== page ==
How do you choose the right specialty?
Even if you’re confident in the setting in which you plan to work, choosing a nurse practitioner specialty is a major gray area. There’s significant overlap between broader NP specialties, which can be confusing for students planning to further their nursing education. If you want to work as a hospitalist nurse practitioner, for example, should you choose the family, acute care, or adult NP specialty? If your dream is to work in the emergency department, is family or acute care the right path towards achieving your dreams?
In most cases, if it seems your career aspirations fall into a nurse practitioner specialty gray area, there is not one ‘right’ answer when it comes to specialty selection. If you’re having difficulty in the nurse practitioner specialty selection process, here’s a little insight into specialties that commonly cause confusion for NPs to-be.
Family Nurse Practitioner
Typically, the family nurse practitioner (FNP) specialty is reserved for nurse practitioners looking to work in the outpatient, primary care setting. Think community health clinics, family practice clinics, and internal medicine practices. FNPs are certified to care for patients of all ages, from newborns to elderly individuals. Family nurse practitioners are essentially Jacks (and Jill’s) of all trades. From managing chronic disease to treating patients with acute illness, and promoting healthy lifestyles, FNPs know a little bit about everything. When patients with complex medical processes present, family nurse practitioners may refer the patient to a healthcare provider more with more specialized knowledge in a specific area.
While FNPs traditionally work in primary care, they are used in a variety of settings. The broad clinical background family nurse practitioners receive, as well as the ability to treat patients of all ages, allows FNPs to work in the hospital setting in places like the emergency department, as part of hospitalist groups, and in specialty inpatient and outpatient practices, as well as long-term care settings. Becoming a family nurse practitioner does not exclude one from working in the inpatient hospital or specialty setting. And, it doesn’t necessarily mean that the nurse practitioner must work with children.
Adult gerontology nurse practitioners (AGNP) are more limited than their family nurse practitioner counterparts. AGNP certification does not allow these nurse practitioners to treat children. So, in most cases, they cannot work in settings like the emergency department or urgent care clinics. Traditionally, adult-gerontology nurse practitioners work in settings like internal medicine practices, long-term care facilities, and specialty practices. Another popular employment option for adult nurse practitioners is to work doing home visits for Medicare patients, often patients recently released from the hospital. Most AGNPs work in the outpatient setting, although they may work in the inpatient hospital setting as well.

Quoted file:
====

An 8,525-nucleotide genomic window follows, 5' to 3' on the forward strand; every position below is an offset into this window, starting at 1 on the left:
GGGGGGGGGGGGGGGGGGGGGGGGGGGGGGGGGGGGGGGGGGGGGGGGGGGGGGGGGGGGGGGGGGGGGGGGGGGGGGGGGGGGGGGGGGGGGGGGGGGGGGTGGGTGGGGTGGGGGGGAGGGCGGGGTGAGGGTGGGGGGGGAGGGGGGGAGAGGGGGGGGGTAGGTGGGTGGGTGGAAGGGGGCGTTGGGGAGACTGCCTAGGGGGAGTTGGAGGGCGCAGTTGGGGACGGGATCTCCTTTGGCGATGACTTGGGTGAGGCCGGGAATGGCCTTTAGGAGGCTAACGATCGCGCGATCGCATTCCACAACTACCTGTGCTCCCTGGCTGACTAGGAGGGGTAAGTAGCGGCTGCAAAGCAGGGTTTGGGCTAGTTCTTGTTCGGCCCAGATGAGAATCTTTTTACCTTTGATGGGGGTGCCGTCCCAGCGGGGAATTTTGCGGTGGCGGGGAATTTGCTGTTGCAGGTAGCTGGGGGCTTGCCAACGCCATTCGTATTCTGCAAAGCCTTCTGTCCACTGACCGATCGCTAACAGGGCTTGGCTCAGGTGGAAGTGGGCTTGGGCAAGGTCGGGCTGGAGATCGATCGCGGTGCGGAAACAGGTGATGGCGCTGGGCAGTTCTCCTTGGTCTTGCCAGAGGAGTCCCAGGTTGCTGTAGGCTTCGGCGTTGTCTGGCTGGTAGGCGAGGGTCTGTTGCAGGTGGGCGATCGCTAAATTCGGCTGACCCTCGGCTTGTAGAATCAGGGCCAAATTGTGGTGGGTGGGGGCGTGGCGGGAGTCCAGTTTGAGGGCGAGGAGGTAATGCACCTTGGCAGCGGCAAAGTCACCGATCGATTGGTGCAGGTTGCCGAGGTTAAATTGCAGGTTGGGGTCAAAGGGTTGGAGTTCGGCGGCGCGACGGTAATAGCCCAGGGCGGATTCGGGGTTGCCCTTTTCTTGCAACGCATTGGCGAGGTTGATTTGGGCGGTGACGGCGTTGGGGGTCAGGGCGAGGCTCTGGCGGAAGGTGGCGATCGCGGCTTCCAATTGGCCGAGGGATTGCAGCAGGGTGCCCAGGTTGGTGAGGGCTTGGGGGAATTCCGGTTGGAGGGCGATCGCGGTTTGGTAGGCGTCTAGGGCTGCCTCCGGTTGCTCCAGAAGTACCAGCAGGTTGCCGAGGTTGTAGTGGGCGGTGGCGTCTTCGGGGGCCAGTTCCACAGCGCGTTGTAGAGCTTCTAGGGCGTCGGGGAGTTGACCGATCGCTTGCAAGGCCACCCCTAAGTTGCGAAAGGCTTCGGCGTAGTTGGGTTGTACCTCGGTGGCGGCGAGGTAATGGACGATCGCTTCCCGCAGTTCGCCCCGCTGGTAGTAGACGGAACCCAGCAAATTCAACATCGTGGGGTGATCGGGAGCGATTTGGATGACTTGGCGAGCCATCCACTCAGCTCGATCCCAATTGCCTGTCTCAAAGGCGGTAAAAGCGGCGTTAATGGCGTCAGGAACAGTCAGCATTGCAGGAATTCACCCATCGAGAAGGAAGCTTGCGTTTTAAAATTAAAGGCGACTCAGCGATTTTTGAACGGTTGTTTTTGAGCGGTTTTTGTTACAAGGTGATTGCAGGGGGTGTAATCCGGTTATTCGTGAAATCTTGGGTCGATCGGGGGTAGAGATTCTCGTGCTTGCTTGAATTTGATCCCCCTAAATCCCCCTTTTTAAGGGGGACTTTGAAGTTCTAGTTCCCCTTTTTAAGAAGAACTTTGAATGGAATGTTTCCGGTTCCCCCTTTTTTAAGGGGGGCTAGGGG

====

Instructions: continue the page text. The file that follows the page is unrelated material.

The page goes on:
Some nurse practitioners get themselves into trouble by choosing the adult-gerontology education route. If you would like to work in the primary care, urgent care, or emergency setting, restrictions on the age of patients you may treat limit employment options. Keep in mind that just because you can see pediatric patients as an FNP doesn’t mean you must. Family nurse practitioners may work in all of the same areas as AGNPs and more. Think twice before limiting yourself with the AGNP specialty.
Acute Care Nurse Practitioner
Acute care nurse practitioners work primarily in the inpatient hospital setting. ACNPs may work in the ICU, trauma, critical care unit, surgical specialties, internal medicine specialties such as cardiology, and more. Some ACNPs do work in the outpatient specialty setting, or may work partially in the hospital and partially in the clinic as a result of varied job responsibilities. Unless specializing in pediatric acute care, in most cases, ACNPs cannot treat children under the age of 13. This means that acute care nurse practitioners have limited utility in the emergency department, for example, as providers working in this area of the hospital must be able to treat patients of all ages. Many aspiring NPs go astray here as they assume that acute care is the optimal specialty for a career as an emergency NP. If your heart is set on working in the inpatient setting with critically ill patients, then selecting the acute care nurse practitioner specialty is for you.
If you still can’t decide which specialty to choose, ask others around you. Job shadow nurse practitioners employed in the setting where you see yourself working. What specialty would these NP suggest you pursue? Consider other practical factors such as ease of movement within your nurse practitioner career. If you aren’t quite sure where your passion lies, then choosing a broader specialty, like family, might be the best option for you.
The good news is, that it is relatively easy to obtain an additional nurse practitioner specialty degree later in your career should you choose. It’s always best to make the right choice the first time, but don’t put too much pressure on yourself. Nurse practitioner specialties are pretty broad overall, and will afford you a number of options regardless of your selection.
Which nurse practitioner specialty will you choose?
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